Land Tenure in the Cook Islands
If a right-holder died without male issue, his rights normally fell to those who held in common with him. For page 93 example, if the man had surviving brothers who shared the land with him, then his rights fell to them and their issue. Alternatively, the rights could pass through a daughter to his grandson, and instances of this occurring were common. In the event of there being neither siblings nor issue, the rights were traced back to the source whence they came, and from there to the nearest surviving relative. If no such relatives were traceable, then the land reverted to the chief of the lineage until such time as he chose to allot it to some needful member. As there was no rigid set of priorities for inheritance in cases where there were neither issue nor resident siblings, the way was left open for a number of lesser claimants, and the settlement of their various claims, being so nebulously based, was conducive to dispute.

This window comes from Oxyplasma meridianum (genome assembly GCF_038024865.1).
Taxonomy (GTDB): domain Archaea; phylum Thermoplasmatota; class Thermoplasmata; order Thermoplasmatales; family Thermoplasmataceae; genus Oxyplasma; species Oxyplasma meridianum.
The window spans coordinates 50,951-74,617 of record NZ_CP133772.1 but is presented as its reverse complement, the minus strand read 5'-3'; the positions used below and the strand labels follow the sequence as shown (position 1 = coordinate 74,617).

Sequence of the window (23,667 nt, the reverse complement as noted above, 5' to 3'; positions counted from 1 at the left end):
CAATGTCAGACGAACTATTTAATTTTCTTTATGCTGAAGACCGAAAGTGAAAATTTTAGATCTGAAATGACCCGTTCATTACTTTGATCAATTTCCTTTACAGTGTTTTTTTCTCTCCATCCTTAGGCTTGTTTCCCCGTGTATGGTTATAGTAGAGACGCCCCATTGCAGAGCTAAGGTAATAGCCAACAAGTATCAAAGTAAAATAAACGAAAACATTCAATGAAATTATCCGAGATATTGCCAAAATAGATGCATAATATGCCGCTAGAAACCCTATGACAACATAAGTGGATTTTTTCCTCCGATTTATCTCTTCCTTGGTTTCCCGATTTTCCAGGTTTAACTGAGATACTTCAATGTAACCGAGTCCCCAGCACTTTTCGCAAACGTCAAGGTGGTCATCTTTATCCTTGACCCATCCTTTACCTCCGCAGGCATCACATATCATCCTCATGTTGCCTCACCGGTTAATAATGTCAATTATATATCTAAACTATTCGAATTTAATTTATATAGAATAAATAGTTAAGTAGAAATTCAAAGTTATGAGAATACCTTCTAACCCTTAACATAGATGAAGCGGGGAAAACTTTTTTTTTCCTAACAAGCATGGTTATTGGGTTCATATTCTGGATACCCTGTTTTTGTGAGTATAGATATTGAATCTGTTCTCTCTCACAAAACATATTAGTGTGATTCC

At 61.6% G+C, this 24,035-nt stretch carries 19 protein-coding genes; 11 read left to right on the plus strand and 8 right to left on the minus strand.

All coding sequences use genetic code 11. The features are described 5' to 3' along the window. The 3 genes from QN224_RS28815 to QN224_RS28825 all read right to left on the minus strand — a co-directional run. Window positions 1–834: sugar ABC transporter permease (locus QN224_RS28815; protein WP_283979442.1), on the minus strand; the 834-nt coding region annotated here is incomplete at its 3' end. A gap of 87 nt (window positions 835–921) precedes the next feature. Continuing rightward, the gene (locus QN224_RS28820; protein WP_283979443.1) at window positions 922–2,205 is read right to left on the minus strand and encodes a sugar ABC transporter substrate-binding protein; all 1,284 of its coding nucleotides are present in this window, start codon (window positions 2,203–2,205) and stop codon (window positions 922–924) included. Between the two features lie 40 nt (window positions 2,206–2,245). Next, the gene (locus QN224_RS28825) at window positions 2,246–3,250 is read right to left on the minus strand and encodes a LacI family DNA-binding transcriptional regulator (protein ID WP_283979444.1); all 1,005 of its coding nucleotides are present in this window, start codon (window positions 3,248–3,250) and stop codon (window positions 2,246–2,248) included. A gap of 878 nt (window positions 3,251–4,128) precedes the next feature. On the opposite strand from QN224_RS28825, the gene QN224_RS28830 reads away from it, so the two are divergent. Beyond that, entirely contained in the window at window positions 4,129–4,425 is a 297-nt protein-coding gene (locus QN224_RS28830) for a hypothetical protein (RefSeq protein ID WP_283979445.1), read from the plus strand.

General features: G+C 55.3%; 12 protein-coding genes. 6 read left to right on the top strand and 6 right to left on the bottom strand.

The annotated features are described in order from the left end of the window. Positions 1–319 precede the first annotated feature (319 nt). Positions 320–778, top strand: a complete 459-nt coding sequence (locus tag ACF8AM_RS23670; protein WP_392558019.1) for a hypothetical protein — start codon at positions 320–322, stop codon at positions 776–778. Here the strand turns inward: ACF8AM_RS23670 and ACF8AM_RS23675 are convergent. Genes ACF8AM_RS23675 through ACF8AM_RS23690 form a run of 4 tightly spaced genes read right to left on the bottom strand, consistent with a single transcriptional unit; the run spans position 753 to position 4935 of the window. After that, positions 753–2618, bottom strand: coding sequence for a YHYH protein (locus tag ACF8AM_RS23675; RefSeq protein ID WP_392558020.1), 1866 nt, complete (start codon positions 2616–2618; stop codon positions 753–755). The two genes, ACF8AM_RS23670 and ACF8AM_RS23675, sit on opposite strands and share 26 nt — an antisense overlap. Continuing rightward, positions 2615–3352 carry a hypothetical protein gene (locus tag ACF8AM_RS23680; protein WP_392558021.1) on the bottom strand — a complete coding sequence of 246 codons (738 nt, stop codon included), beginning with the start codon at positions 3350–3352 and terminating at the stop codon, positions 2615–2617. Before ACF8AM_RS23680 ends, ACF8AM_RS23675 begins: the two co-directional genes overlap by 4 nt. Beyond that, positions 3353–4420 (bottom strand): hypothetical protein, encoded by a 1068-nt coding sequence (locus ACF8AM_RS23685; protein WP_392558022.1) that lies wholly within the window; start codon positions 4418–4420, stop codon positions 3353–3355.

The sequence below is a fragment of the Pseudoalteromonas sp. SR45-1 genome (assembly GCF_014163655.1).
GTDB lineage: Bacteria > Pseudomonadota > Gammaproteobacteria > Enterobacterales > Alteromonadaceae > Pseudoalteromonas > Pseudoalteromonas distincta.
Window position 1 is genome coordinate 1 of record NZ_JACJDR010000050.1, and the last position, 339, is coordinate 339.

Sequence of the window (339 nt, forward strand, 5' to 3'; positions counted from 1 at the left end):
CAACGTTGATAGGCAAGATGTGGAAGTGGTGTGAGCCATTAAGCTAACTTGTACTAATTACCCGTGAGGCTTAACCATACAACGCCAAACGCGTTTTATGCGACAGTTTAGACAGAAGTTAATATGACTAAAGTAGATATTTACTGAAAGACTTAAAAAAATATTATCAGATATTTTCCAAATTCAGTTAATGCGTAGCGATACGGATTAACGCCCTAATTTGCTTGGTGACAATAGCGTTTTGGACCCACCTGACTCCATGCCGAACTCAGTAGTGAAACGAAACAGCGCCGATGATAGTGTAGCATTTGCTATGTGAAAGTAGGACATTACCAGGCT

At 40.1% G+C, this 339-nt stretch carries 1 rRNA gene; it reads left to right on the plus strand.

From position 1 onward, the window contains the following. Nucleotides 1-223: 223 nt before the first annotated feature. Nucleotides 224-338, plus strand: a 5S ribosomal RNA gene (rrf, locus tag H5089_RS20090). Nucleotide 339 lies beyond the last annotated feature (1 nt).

It is not likely that many whole lineages died out, for if numbers were dwindling too low, new members could be adopted, or the waning lineage could merge with a contiguous (and undoubtedly related) lineage.1 A lineage with few members presumably had relatively extensive land resources and was thus well situated to arrange uxorilocal marriages and increase its strength by this means.
1 This may have been done either voluntarily or under pressure. Strong neighbours would be tempted to spread into vacant lands, and a voluntary merger may have been preferable to the possibility of loss by force.